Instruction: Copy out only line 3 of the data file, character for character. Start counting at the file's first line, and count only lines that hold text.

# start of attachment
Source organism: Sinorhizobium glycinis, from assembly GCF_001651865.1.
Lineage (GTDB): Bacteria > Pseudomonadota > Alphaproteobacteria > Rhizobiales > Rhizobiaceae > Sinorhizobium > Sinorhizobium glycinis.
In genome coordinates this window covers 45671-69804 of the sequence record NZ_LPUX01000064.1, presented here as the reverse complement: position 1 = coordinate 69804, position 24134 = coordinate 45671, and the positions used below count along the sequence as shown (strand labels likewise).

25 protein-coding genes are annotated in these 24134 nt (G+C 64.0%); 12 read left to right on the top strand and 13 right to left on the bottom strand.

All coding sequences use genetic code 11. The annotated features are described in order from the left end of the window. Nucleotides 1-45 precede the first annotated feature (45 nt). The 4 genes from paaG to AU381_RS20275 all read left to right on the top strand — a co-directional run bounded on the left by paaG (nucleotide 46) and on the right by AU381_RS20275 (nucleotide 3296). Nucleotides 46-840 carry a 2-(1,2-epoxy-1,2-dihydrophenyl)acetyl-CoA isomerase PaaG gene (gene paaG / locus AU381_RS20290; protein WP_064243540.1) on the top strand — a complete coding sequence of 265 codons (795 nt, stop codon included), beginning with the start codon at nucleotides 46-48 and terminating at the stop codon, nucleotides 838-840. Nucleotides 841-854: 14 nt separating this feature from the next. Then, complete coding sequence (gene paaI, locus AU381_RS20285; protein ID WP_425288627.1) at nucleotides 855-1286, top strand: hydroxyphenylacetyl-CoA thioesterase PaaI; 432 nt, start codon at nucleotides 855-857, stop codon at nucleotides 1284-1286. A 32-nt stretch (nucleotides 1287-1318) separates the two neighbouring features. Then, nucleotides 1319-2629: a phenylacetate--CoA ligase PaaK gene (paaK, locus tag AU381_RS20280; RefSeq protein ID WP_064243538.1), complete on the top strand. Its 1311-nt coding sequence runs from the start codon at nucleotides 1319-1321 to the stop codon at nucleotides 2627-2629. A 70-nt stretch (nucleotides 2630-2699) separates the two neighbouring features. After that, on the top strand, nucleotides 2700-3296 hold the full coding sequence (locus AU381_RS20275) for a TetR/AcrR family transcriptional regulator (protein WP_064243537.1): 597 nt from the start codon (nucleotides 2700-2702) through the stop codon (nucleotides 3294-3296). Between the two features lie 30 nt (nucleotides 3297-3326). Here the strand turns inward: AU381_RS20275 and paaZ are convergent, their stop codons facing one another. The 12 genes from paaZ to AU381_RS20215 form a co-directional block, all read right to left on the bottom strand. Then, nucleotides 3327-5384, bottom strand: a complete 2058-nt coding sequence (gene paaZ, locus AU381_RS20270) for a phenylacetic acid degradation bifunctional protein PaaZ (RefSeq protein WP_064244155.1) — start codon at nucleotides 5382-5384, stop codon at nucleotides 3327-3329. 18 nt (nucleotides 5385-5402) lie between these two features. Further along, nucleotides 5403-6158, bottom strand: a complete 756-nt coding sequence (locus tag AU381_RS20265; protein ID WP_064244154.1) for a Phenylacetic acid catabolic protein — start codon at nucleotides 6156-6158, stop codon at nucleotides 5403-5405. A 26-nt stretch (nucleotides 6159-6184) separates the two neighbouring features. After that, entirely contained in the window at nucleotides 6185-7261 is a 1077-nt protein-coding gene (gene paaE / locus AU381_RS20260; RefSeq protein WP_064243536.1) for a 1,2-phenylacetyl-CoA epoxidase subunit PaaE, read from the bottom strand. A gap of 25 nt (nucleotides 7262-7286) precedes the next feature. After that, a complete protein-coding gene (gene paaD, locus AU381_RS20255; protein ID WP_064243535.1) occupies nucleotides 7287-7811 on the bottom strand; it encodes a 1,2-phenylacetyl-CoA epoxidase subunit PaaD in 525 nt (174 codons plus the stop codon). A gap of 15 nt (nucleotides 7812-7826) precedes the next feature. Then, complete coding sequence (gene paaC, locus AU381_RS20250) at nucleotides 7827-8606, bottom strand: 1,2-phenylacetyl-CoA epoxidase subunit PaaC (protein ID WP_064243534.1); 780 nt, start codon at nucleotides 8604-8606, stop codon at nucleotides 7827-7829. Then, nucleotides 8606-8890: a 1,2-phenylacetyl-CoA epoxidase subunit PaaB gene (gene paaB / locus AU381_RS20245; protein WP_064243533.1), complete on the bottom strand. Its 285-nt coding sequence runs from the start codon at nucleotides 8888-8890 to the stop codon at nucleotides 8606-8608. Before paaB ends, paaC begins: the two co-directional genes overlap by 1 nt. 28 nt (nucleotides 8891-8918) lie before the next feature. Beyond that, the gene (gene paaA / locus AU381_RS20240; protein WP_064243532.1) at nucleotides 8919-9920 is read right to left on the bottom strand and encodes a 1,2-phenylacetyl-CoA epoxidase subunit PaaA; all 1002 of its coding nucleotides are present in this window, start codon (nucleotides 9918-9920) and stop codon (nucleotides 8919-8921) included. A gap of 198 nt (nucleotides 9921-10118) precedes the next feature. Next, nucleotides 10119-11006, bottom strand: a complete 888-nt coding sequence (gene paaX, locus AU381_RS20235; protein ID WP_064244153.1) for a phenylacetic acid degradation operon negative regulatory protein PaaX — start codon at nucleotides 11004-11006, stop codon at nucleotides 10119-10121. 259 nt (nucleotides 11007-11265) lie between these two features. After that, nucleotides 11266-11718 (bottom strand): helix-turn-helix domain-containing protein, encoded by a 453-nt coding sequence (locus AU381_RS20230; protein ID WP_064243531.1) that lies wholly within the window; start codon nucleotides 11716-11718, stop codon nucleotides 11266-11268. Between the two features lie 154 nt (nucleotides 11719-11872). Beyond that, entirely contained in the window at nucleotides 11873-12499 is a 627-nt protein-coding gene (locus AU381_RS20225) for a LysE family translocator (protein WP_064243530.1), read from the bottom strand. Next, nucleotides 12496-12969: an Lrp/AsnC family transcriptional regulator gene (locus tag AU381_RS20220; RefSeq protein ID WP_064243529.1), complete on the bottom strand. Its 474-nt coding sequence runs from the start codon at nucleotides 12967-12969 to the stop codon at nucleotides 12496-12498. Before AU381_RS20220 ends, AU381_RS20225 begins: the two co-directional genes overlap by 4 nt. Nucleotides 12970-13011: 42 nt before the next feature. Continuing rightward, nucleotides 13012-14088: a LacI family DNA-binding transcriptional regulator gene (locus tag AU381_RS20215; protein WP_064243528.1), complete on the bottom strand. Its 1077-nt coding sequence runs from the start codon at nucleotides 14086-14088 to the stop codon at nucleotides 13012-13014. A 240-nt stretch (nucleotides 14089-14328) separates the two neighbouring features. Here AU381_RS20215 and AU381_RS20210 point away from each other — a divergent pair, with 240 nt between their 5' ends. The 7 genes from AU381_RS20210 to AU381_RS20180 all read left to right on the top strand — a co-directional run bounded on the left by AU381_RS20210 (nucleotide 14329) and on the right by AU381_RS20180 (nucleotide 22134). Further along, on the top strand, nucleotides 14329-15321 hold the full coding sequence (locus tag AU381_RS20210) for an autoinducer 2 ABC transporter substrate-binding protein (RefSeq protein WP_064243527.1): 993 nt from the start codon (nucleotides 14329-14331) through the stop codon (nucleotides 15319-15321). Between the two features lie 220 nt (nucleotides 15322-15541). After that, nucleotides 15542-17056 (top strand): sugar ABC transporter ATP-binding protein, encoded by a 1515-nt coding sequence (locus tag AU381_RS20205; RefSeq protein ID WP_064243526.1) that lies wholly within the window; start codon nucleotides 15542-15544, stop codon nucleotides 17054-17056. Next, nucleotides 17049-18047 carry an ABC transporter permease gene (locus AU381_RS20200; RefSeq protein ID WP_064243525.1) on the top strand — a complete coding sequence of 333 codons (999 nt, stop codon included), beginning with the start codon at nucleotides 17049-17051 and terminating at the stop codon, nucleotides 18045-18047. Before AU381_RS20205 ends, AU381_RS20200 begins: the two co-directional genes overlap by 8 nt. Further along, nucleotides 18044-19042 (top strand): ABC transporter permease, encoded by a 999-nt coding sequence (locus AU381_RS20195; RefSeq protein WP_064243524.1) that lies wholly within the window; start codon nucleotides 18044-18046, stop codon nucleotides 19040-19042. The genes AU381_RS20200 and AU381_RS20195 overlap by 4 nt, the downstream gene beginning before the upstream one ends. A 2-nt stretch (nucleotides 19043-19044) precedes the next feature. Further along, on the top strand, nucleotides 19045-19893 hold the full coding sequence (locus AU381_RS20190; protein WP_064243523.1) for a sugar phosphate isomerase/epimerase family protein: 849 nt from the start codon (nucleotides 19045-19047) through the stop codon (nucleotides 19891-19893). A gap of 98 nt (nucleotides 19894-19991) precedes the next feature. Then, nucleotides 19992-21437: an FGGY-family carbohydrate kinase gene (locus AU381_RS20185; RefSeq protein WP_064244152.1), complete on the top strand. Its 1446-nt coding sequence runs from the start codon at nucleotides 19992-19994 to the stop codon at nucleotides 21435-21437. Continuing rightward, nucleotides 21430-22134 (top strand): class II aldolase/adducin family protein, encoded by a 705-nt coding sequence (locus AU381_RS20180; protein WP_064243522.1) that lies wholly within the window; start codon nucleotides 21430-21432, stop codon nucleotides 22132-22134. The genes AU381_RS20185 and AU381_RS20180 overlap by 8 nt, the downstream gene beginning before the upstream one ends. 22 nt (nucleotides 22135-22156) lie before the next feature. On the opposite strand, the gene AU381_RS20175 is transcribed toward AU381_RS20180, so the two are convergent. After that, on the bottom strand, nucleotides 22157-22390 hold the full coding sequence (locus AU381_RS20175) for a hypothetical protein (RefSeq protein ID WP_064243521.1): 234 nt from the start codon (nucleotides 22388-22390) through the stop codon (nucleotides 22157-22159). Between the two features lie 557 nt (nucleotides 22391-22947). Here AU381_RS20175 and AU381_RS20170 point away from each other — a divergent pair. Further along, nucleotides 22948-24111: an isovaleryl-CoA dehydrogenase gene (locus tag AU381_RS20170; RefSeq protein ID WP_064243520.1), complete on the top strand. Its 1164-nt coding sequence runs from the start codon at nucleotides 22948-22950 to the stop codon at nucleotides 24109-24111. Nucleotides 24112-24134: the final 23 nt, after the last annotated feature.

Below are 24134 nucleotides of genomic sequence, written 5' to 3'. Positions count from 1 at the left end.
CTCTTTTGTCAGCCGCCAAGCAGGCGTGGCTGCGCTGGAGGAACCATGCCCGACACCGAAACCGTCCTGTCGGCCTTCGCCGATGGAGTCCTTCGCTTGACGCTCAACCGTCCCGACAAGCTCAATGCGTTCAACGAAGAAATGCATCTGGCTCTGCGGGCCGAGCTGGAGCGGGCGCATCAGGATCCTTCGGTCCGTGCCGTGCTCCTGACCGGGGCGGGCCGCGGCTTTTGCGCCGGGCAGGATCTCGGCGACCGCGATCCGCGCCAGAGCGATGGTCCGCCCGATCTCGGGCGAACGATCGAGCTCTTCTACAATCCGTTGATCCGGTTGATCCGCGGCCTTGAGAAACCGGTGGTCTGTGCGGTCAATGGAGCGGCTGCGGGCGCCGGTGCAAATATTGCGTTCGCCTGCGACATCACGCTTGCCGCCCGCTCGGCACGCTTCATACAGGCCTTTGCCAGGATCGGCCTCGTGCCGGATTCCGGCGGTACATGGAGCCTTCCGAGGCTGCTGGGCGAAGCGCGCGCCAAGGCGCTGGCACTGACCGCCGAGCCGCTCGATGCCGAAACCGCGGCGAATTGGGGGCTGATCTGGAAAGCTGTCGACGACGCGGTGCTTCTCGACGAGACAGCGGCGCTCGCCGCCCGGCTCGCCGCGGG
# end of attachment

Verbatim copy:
In genome coordinates this window covers 45671-69804 of the sequence record NZ_LPUX01000064.1, presented here as the reverse complement: position 1 = coordinate 69804, position 24134 = coordinate 45671, and the positions used below count along the sequence as shown (strand labels likewise).